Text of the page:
Virginia Tech Magazine
Virginia Tech

Architecture memories

The article "The Raw Materials of Creativity" in the summer edition of Virginia Tech Magazine was of considerable interest to me. I [earned bachelor's and master's degrees] in architectural engineering in 1942 and was on the faculty of the department from 1947-59.

In the time before and after World War II, the Department of Architectural Engineering was on the top floor of Patton Hall. There we were assigned a desk and a stool. To that, we brought our drafting equipment, paper, and art supplies needed to engage in creative work. By contrast, today, computers have programs that allow one to produce a three-dimensional image that can be put through changes as one wishes. And that can be done while relaxing in an office chair!

Students in the studios would bring radios to play while pursuing their creativeness. But that would disturb classes below. Hence, radios were not to be played except after supper. One student was particularly defiant of the rule. Professor [Clinton Harriman] Cowgill, whose office was at the other end of the hall, heard the sound. Consequently, he went to the drafting room, picked up the radio, and tossed it out the window.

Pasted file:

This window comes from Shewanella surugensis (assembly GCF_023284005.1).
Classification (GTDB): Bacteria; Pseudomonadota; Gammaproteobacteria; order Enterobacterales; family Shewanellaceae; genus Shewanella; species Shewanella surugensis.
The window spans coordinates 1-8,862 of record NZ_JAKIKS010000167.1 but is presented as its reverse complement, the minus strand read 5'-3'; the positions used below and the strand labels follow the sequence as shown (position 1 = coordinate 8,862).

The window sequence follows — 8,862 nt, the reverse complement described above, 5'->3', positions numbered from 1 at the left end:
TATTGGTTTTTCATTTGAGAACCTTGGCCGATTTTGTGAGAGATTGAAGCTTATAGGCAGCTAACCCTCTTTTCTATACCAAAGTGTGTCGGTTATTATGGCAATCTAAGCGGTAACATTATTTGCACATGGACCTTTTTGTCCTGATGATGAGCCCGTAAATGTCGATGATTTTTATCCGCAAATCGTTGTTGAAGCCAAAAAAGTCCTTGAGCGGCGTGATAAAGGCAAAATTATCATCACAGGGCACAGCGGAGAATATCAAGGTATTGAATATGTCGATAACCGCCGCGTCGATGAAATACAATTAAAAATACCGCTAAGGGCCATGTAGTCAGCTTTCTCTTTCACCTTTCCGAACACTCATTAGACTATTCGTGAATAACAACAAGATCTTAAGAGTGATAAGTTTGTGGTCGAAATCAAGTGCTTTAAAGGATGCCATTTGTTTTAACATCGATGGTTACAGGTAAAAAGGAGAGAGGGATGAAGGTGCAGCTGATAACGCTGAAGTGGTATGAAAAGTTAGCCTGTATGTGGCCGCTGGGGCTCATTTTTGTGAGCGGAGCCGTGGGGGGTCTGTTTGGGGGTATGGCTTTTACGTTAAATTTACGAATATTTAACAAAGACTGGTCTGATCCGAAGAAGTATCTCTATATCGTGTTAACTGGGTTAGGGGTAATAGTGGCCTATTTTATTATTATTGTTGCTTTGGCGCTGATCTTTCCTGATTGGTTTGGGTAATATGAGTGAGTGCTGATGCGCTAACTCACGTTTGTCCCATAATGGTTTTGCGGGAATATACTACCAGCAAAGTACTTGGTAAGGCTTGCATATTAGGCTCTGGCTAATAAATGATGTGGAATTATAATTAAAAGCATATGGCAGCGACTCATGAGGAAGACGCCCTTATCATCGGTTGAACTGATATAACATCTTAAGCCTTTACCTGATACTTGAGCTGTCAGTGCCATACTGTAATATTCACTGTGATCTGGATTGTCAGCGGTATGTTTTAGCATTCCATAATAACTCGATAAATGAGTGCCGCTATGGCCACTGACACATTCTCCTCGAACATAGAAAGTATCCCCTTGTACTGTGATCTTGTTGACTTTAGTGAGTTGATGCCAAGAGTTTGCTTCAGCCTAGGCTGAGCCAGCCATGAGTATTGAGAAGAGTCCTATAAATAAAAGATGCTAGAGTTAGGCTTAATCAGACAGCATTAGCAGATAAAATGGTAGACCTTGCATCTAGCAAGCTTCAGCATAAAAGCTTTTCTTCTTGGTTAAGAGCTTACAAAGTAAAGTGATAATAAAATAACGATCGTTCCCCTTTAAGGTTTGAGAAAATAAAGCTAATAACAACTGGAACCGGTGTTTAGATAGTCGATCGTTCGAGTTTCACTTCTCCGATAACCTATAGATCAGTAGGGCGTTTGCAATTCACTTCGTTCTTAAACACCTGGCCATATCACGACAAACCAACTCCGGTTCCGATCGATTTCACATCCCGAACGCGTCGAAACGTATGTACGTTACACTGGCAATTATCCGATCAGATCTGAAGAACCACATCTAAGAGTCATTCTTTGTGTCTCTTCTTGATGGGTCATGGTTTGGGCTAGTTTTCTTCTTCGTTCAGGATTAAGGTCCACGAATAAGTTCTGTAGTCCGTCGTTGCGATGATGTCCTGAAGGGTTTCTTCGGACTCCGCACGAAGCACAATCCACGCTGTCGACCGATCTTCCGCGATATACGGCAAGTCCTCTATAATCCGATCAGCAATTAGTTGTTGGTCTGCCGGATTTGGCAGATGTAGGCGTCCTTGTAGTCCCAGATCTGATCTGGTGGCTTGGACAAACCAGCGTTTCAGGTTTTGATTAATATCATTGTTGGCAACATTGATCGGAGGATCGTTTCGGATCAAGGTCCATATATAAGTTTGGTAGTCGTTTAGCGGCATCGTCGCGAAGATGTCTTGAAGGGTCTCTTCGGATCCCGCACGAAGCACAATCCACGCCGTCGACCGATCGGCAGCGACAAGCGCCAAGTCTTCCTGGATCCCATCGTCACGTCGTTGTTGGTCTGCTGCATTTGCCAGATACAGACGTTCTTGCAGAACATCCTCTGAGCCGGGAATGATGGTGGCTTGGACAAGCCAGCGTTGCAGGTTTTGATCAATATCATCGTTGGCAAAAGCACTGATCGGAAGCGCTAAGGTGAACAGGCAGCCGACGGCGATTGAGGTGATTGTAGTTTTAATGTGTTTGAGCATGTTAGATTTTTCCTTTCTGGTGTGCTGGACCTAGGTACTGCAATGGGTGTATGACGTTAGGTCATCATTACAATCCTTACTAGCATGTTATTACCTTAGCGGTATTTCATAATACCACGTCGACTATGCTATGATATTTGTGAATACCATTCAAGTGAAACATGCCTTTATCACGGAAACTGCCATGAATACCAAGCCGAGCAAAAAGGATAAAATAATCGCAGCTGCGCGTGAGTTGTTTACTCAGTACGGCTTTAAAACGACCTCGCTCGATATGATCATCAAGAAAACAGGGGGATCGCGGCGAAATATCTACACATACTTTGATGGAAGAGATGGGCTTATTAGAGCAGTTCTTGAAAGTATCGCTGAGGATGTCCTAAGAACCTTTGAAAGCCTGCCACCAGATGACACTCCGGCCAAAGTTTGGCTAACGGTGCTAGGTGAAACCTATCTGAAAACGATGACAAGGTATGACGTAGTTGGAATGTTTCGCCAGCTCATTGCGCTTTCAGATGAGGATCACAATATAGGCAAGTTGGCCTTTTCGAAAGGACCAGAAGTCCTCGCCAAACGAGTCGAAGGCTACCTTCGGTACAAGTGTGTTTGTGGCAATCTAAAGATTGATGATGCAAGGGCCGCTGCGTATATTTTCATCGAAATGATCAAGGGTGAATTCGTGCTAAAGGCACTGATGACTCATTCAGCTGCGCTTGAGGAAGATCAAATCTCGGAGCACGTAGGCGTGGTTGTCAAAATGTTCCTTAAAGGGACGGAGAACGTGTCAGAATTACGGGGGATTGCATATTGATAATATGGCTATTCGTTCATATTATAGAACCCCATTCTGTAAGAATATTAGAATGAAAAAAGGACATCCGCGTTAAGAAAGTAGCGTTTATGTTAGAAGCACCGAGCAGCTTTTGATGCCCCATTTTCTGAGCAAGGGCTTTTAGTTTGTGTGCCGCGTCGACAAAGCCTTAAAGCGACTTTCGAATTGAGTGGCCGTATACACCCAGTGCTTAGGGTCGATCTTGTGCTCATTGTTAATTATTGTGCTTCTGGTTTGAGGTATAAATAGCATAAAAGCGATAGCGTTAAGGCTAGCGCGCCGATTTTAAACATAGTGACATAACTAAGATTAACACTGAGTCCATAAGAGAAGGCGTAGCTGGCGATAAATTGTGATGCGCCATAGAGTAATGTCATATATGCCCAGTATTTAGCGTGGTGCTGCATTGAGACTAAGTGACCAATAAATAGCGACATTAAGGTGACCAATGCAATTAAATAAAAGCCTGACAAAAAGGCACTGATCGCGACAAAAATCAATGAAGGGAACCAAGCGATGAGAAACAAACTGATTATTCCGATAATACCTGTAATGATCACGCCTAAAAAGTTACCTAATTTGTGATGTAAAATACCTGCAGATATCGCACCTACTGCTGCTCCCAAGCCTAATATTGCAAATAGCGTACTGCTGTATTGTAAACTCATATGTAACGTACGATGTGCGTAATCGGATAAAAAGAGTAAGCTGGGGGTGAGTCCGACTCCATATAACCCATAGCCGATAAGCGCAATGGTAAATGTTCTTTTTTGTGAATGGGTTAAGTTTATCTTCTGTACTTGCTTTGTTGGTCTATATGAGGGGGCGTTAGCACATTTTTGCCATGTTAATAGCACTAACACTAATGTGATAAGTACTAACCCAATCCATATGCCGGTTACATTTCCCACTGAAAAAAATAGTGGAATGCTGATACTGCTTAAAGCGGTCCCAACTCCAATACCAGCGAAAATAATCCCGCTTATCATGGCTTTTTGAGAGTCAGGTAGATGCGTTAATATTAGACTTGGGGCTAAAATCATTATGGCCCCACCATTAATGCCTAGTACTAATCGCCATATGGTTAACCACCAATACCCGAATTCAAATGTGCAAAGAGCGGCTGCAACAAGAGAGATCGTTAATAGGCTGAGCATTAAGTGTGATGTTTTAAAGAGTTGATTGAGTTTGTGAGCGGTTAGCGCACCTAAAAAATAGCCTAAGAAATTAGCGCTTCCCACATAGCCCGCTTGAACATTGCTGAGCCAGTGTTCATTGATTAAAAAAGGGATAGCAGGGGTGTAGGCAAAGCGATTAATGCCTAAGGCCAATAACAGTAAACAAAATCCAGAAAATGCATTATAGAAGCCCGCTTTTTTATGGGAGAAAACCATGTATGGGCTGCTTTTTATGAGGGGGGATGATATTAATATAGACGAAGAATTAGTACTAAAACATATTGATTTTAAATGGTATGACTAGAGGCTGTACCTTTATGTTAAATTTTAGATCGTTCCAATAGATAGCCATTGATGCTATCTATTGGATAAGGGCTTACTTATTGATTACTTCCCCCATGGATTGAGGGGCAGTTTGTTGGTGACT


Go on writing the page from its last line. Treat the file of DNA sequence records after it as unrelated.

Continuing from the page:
Bertram Y. Kinzey Jr. '42 | Blacksburg, Va.

The tiniest tackler

Teddy Milans, son of Seth '03 and Sarah '03 Milans
My husband, Seth Milans (finance '03), and I have two young children. Our baby, Teddy, has left torticollis, which caused him to favor looking to his right and created a noticeable flat spot on the right side of his head. He had to wear a DOC band 23 hours a day to reshape his head. The band is a time-intensive, expensive process, but parents can have some fun with it by decorating the band. Seth and I had no doubts how we wanted to decorate Teddy's DOC band—we made him a Hokie helmet!

Since he got the band in early April, he has turned heads and even gets "Go, Hokies" cheers when we go into places like Target [and] the grocery store. It taught us that Hokie pride, tenacity, optimism, and a parent's love can blend together in the most unexpected ways. Everyday outings with Teddy became moments of laughter and smiles as VT's tiniest tackler went about his day in Northern Virginia.

Teddy was a true Hokie football player throughout the process, too; he was tough, unfazed, and threw his body around like he'd been playing lunch-pail defense since birth. We are so proud to say that Teddy finally graduated from his DOC band [in July], but that Hokie spirit will always exude from his beautifully shaped head.

Sarah Milans '03 | Herndon, Va.


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Fall 2011
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